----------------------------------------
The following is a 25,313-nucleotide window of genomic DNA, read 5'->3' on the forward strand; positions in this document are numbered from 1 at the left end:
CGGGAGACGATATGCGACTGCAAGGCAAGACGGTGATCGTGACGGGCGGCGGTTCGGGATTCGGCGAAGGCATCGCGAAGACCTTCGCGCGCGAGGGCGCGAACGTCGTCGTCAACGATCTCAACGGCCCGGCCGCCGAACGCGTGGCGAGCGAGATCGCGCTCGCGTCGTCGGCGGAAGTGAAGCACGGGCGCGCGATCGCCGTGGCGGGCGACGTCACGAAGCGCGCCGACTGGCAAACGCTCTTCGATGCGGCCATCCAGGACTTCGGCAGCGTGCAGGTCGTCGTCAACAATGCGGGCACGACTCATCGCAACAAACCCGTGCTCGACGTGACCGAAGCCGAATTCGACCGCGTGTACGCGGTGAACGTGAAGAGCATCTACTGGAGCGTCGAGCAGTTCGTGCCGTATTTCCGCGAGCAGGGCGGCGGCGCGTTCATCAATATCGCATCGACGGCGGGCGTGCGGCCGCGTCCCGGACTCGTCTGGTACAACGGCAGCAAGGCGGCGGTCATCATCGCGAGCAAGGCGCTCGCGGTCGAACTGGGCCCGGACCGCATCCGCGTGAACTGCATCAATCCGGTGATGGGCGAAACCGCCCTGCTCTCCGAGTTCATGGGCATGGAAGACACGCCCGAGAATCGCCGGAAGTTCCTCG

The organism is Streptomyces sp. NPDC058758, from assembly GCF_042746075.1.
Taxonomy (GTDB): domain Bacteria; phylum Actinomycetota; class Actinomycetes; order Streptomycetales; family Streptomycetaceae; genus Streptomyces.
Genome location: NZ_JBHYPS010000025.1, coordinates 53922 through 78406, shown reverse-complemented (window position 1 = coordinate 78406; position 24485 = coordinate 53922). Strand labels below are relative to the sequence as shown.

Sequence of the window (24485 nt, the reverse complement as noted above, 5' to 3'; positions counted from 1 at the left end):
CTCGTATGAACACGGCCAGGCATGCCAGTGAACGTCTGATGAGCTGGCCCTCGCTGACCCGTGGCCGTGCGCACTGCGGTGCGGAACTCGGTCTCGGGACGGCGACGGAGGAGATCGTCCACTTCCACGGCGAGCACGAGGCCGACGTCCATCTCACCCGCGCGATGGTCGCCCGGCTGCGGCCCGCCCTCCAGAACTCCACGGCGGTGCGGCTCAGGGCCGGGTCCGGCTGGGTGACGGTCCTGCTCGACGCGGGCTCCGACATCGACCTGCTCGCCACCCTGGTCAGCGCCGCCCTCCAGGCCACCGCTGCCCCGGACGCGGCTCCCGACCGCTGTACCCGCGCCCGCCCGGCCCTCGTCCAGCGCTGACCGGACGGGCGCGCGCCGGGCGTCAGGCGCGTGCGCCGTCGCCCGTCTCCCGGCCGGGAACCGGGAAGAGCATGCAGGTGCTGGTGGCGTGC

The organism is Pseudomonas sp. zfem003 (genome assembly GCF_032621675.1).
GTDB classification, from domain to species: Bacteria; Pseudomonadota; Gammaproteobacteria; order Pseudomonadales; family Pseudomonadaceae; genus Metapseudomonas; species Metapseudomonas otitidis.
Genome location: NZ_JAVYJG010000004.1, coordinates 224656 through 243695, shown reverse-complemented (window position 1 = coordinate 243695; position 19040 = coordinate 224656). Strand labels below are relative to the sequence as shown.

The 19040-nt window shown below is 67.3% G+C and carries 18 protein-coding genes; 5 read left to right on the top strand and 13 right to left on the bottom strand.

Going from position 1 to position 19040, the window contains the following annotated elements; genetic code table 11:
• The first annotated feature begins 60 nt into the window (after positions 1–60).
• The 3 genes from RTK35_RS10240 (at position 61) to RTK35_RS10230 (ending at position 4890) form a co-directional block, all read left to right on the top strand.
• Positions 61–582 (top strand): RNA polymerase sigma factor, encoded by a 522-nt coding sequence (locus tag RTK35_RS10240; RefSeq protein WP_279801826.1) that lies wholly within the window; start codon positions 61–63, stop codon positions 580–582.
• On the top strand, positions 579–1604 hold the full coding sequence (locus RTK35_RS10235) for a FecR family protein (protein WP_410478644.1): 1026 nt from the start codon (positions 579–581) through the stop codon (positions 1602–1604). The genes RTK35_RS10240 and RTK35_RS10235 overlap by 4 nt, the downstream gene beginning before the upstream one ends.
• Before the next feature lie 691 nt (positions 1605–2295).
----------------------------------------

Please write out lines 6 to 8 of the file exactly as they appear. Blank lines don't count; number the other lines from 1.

Sequence of the window (24485 nt, the reverse complement as noted above, 5' to 3'; positions counted from 1 at the left end):
CTCGTATGAACACGGCCAGGCATGCCAGTGAACGTCTGATGAGCTGGCCCTCGCTGACCCGTGGCCGTGCGCACTGCGGTGCGGAACTCGGTCTCGGGACGGCGACGGAGGAGATCGTCCACTTCCACGGCGAGCACGAGGCCGACGTCCATCTCACCCGCGCGATGGTCGCCCGGCTGCGGCCCGCCCTCCAGAACTCCACGGCGGTGCGGCTCAGGGCCGGGTCCGGCTGGGTGACGGTCCTGCTCGACGCGGGCTCCGACATCGACCTGCTCGCCACCCTGGTCAGCGCCGCCCTCCAGGCCACCGCTGCCCCGGACGCGGCTCCCGACCGCTGTACCCGCGCCCGCCCGGCCCTCGTCCAGCGCTGACCGGACGGGCGCGCGCCGGGCGTCAGGCGCGTGCGCCGTCGCCCGTCTCCCGGCCGGGAACCGGGAAGAGCATGCAGGTGCTGGTGGCGTGC

The organism is Pseudomonas sp. zfem003 (genome assembly GCF_032621675.1).